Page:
Last week, Microsoft quickly dismissed rumors of a security problem with its Xbox Live online service, but the company came around to the truth of the matter a bit more slowly: Although the Xbox Live service is technically sound, it appears that some Microsoft Xbox support employees have been giving users' personal information to callers without properly verifying the callers' identities. Consequently, some malicious users have been able to compromise Xbox Live accounts using good, old-fashioned social-engineering schemes.
SecurityFocus, an online security forum, first brought up the possibility that Microsoft support employees were coughing up Xbox Live users' personal information. According to the Web site, malicious Xbox users have been bragging online about their ability to easily steal Xbox Live accounts.
"You call 1-800-4my-xbox, pretend to be that person, make up a story about how your little brother put in the information on the account and it was all fake," one user wrote in an online forum. "You might get one little piece of information per call, but then you keep calling and keep calling, every time getting a little bit more information . . . once you have enough information you can get the password (and) the Windows Live ID reset."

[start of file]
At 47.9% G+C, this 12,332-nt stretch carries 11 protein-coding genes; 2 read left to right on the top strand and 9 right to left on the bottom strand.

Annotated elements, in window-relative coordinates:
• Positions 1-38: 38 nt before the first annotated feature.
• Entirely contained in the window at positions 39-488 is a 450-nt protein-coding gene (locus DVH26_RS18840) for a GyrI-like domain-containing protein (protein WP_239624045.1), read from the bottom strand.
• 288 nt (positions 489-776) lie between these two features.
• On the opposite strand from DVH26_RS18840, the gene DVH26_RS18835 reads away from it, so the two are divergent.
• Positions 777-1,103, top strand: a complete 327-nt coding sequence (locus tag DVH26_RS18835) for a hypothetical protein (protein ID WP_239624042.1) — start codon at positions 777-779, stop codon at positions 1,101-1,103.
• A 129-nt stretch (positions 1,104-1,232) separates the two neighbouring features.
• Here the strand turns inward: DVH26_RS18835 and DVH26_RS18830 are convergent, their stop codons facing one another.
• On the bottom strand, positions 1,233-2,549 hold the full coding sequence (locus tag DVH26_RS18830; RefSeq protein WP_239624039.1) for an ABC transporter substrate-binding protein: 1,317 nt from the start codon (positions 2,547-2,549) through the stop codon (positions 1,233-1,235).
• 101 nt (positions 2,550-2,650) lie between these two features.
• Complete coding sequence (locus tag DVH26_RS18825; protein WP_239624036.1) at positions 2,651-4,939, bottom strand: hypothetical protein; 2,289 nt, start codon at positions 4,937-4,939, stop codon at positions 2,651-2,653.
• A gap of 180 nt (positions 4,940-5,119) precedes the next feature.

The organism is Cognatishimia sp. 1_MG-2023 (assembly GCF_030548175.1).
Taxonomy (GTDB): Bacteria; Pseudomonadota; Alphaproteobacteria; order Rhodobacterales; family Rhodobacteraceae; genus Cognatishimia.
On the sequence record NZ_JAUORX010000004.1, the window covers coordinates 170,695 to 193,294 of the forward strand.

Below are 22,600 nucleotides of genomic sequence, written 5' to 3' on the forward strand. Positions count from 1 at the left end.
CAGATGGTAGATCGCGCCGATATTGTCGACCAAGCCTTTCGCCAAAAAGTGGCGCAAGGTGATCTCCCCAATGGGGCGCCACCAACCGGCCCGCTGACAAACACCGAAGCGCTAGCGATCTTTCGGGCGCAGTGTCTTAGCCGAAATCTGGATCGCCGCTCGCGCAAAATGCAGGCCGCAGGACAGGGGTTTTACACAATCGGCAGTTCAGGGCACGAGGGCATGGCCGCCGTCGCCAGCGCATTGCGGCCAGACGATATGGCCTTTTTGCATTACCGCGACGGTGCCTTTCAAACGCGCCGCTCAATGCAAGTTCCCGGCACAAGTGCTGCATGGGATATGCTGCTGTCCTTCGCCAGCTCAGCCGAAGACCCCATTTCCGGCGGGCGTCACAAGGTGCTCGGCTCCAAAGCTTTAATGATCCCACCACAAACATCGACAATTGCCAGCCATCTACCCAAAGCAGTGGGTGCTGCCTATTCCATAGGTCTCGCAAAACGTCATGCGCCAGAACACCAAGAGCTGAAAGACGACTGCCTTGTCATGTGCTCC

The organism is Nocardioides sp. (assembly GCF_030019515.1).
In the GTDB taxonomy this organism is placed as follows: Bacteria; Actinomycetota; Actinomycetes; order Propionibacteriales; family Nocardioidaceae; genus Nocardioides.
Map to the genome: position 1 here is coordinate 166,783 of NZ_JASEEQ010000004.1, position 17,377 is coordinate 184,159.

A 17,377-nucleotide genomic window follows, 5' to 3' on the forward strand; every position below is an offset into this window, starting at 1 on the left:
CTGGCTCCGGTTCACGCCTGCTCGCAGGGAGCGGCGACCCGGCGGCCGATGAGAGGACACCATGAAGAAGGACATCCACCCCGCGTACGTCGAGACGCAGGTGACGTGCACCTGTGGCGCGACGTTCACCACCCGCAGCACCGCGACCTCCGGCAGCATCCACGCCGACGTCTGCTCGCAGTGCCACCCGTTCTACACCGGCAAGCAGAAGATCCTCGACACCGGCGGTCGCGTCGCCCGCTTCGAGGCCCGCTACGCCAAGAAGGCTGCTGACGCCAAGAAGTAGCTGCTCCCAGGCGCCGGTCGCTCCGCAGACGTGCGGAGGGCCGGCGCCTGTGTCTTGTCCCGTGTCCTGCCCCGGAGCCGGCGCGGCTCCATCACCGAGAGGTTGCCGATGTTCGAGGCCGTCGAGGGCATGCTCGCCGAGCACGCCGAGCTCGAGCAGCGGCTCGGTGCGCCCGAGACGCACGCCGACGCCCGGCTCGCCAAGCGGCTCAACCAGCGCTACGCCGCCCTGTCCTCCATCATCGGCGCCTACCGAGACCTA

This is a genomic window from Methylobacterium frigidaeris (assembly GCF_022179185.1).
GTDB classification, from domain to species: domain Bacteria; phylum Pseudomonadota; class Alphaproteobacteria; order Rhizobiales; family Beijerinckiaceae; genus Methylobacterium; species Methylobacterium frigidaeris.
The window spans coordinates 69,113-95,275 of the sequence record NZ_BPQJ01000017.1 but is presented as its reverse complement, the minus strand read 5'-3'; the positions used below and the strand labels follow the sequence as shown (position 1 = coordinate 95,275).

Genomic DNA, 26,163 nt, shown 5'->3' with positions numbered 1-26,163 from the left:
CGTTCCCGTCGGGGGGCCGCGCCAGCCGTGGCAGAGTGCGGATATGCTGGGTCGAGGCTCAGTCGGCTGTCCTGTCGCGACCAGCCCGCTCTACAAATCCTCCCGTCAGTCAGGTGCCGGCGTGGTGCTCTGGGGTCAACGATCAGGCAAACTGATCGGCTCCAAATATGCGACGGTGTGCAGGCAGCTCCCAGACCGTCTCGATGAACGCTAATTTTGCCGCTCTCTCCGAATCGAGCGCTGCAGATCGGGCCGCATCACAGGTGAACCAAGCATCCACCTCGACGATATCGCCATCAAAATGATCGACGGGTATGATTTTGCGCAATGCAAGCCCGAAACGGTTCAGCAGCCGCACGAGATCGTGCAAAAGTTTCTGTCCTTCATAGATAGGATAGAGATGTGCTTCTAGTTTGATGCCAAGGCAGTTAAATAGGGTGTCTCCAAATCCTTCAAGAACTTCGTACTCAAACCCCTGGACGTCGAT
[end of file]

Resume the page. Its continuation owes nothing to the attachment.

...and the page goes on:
Microsoft said it's now investigating this problem and posted a statement about its efforts on Xbox Live Programming Director Larry Hryb's blog. "We are making some pretty top-to-bottom changes to reduce this type of attack," Hryb wrote. "This shouldn't have happened. Clearly, along the way here, people have not followed the policy and need to be educated with the policy."
Contrary to claims that 10 or more Xbox Live user accounts are being stolen every day, Microsoft said that only a handful of Xbox Live accounts have actually been compromised in the past month or so. Microsoft scheduled an Xbox Live service outage for Tuesday, but said that the outage has nothing to do with the account thefts.
In related news, rumors of a new high-end Xbox 360 console appear to be correct. According to reports, Microsoft will soon unveil a new $479 version of the console that includes a larger hard disk, an HDTV-compatible HDMI connector, and the IP Television (IPTV) capabilities that Microsoft first announced in January. A new version of the console has been expected for some time, and Microsoft's discussions about IPTV in January fueled rumors that a new Xbox 360 version would be released this year.